Given very recent high profile events in the contractor payroll sector, many clients are revisiting their strategy around how they engage non-permanent workers (commonly referred to as ‘contractors’ or ‘contingent workers’).
I went to write on this subject a number of times now but as the sector is quite complex and very misunderstood, I have found it difficult to figure out where to start…..
I think the easiest place to start is the common misconception that ‘contractor payroll’ is just that: payroll. I wrote a previous article on this, so don’t want to cover old ground, but in short, most ‘contractor payroll‘ organisations are more accurately ‘workforce management companies’ or ‘on-hire companies’, and are better referred to as such. Unlike a payroll provider who simply processes payroll, an on-hire company is either totally or largely responsible for many of the statutory ’employment/tax’ obligations such as:
- Modern Awards
- Worker’s Compensation (WC)
- Work Health & Safety (WHS)
- Professional Indemnity and Public Liability (PI/PL)
- Employment Taxes
- Payroll Tax
Also, most ‘on hire’ companies (including Recruitment Agencies who engage, manage and payroll the contractors) process payment to ‘their’ contractors prior to receiving payment from the client. Hence, they finance workers’ wages prior to payment for the client. As you can imagine this can be a significant amount of money to be out of pocket if the volume of contractors is large.
Anyway …where am I going with this?
For a number of years, I was amazed that a ‘Contractor Payroll‘ company here in Australia, was offering services for free! Not only that, there were also rumours they were offering large rebates to individuals and companies who referred contractors (from recent press articles I read, this appears to be true).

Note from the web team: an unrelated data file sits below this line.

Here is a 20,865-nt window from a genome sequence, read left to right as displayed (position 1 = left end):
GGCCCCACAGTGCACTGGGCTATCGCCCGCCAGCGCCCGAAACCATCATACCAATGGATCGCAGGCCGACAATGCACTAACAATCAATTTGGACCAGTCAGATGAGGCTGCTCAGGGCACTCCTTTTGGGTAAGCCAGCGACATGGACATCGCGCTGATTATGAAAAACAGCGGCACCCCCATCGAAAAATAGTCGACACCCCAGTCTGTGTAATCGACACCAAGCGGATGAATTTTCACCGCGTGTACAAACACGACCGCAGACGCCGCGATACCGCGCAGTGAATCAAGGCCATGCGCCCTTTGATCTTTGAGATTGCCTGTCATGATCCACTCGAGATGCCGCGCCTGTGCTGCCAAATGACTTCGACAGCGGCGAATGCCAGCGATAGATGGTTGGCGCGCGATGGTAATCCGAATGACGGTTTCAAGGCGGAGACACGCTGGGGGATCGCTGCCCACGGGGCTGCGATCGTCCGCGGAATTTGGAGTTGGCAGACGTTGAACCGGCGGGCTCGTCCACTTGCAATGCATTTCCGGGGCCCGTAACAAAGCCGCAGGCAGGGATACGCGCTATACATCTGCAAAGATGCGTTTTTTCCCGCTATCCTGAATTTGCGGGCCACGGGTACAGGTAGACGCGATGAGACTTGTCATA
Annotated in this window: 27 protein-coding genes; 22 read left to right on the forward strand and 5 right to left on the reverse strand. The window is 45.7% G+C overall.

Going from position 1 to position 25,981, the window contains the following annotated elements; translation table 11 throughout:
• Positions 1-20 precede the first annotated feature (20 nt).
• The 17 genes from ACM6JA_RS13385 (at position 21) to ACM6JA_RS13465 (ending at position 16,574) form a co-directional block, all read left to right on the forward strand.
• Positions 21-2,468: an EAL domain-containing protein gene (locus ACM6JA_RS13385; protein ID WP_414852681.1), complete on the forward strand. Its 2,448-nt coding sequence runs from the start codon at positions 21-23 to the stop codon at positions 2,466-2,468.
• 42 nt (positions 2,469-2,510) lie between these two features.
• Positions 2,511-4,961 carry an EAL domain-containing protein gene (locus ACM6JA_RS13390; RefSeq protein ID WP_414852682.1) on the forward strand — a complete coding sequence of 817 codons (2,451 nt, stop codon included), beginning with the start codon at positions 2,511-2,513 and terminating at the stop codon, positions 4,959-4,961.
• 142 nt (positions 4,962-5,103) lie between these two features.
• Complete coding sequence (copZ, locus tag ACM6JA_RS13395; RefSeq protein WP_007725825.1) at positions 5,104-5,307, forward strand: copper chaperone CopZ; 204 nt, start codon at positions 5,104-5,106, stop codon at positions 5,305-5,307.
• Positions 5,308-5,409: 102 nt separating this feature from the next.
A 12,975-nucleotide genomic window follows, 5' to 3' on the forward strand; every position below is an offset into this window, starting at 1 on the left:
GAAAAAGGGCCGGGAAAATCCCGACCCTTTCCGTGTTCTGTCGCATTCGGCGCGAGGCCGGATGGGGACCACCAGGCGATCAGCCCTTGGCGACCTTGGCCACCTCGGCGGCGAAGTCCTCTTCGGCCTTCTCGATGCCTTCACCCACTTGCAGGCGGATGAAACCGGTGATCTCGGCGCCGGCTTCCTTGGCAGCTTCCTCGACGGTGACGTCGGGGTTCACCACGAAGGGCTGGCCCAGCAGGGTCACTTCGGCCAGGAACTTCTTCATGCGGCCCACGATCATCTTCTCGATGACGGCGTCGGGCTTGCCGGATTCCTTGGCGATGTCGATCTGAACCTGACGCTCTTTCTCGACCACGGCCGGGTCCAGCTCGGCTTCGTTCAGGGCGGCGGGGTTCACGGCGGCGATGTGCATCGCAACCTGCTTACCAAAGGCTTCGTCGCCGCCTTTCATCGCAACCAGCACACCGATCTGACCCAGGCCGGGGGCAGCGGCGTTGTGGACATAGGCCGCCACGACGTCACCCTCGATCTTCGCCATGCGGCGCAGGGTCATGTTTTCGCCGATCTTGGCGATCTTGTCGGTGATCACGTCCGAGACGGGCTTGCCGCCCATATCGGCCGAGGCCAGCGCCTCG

The simple question appeared to be: ‘how are they making money while maintaining compliance?’
It seemed it was too good to be true….. and it was.
Another point to note is that non-compliance to this sector is not unique to Australia. Very recently the directors of a UK Contractor Payroll/Umbrella Company who defrauded £45million have been jailed for a total of almost three decades, in what is said to be the UK’s largest ever ‘payroll fraud’ of its kind.
My hope is that with all this publicity, this sector will finally get the attention it deserves and that organisations engaging non-permanent talent will scrutinise the legitimacy of these arrangements.
Along with this, there is a need for government bodies’ to redesign and adopt legislation appropriate to this sector and minimise ‘the grey areas’ to ensure consistency and minimise the potential of rogue offerings.
This guest post, courtesy of CXC Global’s Colum McGrath.